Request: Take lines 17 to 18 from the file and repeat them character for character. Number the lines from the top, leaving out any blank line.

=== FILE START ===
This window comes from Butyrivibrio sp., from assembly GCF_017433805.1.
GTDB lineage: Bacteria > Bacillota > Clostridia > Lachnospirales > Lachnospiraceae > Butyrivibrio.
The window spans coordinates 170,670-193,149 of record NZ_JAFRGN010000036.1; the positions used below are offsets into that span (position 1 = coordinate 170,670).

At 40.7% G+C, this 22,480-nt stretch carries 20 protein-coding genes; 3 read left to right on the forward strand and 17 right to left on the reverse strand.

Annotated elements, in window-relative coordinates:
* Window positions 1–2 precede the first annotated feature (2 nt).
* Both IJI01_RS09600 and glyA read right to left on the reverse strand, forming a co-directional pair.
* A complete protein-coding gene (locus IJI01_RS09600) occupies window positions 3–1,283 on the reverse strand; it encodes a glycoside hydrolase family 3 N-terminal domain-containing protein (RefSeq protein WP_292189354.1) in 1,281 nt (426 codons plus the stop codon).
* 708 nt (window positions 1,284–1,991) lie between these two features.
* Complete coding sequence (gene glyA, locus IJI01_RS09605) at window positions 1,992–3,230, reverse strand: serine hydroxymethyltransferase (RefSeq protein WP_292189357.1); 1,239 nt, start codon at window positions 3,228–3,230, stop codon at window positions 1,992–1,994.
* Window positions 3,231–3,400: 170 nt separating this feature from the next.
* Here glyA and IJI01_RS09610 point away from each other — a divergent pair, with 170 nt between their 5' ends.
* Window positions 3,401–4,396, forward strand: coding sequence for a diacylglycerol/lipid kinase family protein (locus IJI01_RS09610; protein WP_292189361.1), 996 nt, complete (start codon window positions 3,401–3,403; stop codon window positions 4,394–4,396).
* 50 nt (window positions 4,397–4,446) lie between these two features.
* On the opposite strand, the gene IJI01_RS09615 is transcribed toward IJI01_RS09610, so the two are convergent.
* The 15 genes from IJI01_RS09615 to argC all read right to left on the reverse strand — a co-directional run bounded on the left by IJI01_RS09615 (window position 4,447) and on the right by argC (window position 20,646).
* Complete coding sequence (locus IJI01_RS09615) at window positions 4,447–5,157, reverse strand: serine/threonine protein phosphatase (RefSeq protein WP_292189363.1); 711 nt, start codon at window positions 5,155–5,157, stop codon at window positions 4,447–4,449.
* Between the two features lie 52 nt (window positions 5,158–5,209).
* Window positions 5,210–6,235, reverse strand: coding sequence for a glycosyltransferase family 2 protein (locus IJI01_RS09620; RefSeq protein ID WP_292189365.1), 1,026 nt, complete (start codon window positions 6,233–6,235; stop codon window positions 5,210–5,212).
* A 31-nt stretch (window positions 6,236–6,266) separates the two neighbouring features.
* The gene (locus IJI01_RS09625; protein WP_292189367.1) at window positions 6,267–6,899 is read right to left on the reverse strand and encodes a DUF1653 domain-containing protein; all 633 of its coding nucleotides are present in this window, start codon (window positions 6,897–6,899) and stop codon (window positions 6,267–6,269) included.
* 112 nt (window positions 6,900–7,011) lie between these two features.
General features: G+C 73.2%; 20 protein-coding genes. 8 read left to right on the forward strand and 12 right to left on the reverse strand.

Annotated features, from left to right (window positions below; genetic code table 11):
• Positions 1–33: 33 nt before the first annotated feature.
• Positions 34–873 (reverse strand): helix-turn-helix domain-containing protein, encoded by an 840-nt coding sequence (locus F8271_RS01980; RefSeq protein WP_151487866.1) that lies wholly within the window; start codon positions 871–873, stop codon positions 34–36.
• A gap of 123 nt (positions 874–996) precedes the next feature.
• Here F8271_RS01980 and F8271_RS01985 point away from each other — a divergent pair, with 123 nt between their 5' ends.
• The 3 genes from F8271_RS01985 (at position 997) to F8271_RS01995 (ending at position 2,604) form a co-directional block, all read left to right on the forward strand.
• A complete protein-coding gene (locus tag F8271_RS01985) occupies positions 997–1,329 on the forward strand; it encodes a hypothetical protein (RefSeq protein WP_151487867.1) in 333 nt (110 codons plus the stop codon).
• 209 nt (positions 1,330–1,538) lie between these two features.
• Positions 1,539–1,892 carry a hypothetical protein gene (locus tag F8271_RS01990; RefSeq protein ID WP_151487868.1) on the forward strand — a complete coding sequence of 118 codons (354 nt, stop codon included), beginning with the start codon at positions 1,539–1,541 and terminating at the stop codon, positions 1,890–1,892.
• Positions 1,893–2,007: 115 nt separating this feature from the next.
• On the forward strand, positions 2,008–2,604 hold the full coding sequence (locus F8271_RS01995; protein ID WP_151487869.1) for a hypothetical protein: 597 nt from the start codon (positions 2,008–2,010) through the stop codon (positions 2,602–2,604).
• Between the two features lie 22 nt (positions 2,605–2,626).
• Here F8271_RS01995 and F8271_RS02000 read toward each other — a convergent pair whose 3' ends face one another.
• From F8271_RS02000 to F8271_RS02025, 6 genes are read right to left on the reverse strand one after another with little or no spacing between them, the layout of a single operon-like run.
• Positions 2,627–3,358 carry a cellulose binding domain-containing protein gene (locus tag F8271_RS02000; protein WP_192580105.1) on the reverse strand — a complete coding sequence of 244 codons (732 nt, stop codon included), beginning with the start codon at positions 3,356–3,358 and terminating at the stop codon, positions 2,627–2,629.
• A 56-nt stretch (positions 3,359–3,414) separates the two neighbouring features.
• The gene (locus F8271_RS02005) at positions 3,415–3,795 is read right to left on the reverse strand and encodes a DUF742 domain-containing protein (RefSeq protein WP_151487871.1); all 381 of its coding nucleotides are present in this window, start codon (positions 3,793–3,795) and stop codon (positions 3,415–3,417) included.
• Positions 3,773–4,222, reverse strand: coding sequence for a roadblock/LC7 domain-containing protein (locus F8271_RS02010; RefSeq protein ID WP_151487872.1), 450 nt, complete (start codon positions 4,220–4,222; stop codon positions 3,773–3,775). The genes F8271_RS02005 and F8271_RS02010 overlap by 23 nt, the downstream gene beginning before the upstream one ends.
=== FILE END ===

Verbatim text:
* Complete coding sequence (locus IJI01_RS09615) at window positions 4,447–5,157, reverse strand: serine/threonine protein phosphatase (RefSeq protein WP_292189363.1); 711 nt, start codon at window positions 5,155–5,157, stop codon at window positions 4,447–4,449.
* Between the two features lie 52 nt (window positions 5,158–5,209).